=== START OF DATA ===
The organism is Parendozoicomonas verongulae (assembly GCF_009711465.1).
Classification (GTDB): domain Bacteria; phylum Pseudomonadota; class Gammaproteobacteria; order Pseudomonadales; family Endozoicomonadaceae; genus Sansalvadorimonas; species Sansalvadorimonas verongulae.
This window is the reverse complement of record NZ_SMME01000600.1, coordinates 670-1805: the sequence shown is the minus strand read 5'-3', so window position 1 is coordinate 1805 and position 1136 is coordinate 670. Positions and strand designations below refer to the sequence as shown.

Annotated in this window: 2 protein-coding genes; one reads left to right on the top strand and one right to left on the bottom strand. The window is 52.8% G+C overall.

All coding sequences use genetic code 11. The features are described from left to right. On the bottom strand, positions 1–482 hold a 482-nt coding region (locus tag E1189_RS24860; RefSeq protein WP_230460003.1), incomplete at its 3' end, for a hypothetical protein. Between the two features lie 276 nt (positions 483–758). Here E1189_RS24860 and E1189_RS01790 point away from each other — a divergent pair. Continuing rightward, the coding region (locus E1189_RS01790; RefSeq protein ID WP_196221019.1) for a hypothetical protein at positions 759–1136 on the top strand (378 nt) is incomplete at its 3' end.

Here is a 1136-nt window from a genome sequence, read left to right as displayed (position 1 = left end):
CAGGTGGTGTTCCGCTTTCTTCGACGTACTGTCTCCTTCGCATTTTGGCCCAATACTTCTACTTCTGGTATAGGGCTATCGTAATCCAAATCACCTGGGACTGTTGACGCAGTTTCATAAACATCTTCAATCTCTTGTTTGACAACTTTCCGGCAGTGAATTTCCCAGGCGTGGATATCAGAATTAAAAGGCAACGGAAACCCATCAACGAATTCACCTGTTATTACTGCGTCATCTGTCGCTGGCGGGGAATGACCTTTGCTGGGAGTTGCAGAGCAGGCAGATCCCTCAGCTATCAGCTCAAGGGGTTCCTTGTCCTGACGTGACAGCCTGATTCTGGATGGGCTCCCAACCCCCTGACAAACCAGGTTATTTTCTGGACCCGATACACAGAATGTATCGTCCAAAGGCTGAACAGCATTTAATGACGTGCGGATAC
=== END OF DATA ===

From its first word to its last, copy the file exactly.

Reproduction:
The organism is Parendozoicomonas verongulae (assembly GCF_009711465.1).
Classification (GTDB): domain Bacteria; phylum Pseudomonadota; class Gammaproteobacteria; order Pseudomonadales; family Endozoicomonadaceae; genus Sansalvadorimonas; species Sansalvadorimonas verongulae.
This window is the reverse complement of record NZ_SMME01000600.1, coordinates 670-1805: the sequence shown is the minus strand read 5'-3', so window position 1 is coordinate 1805 and position 1136 is coordinate 670. Positions and strand designations below refer to the sequence as shown.

Annotated in this window: 2 protein-coding genes; one reads left to right on the top strand and one right to left on the bottom strand. The window is 52.8% G+C overall.

All coding sequences use genetic code 11. The features are described from left to right. On the bottom strand, positions 1–482 hold a 482-nt coding region (locus tag E1189_RS24860; RefSeq protein WP_230460003.1), incomplete at its 3' end, for a hypothetical protein. Between the two features lie 276 nt (positions 483–758). Here E1189_RS24860 and E1189_RS01790 point away from each other — a divergent pair. Continuing rightward, the coding region (locus E1189_RS01790; RefSeq protein ID WP_196221019.1) for a hypothetical protein at positions 759–1136 on the top strand (378 nt) is incomplete at its 3' end.

Here is a 1136-nt window from a genome sequence, read left to right as displayed (position 1 = left end):
CAGGTGGTGTTCCGCTTTCTTCGACGTACTGTCTCCTTCGCATTTTGGCCCAATACTTCTACTTCTGGTATAGGGCTATCGTAATCCAAATCACCTGGGACTGTTGACGCAGTTTCATAAACATCTTCAATCTCTTGTTTGACAACTTTCCGGCAGTGAATTTCCCAGGCGTGGATATCAGAATTAAAAGGCAACGGAAACCCATCAACGAATTCACCTGTTATTACTGCGTCATCTGTCGCTGGCGGGGAATGACCTTTGCTGGGAGTTGCAGAGCAGGCAGATCCCTCAGCTATCAGCTCAAGGGGTTCCTTGTCCTGACGTGACAGCCTGATTCTGGATGGGCTCCCAACCCCCTGACAAACCAGGTTATTTTCTGGACCCGATACACAGAATGTATCGTCCAAAGGCTGAACAGCATTTAATGACGTGCGGATAC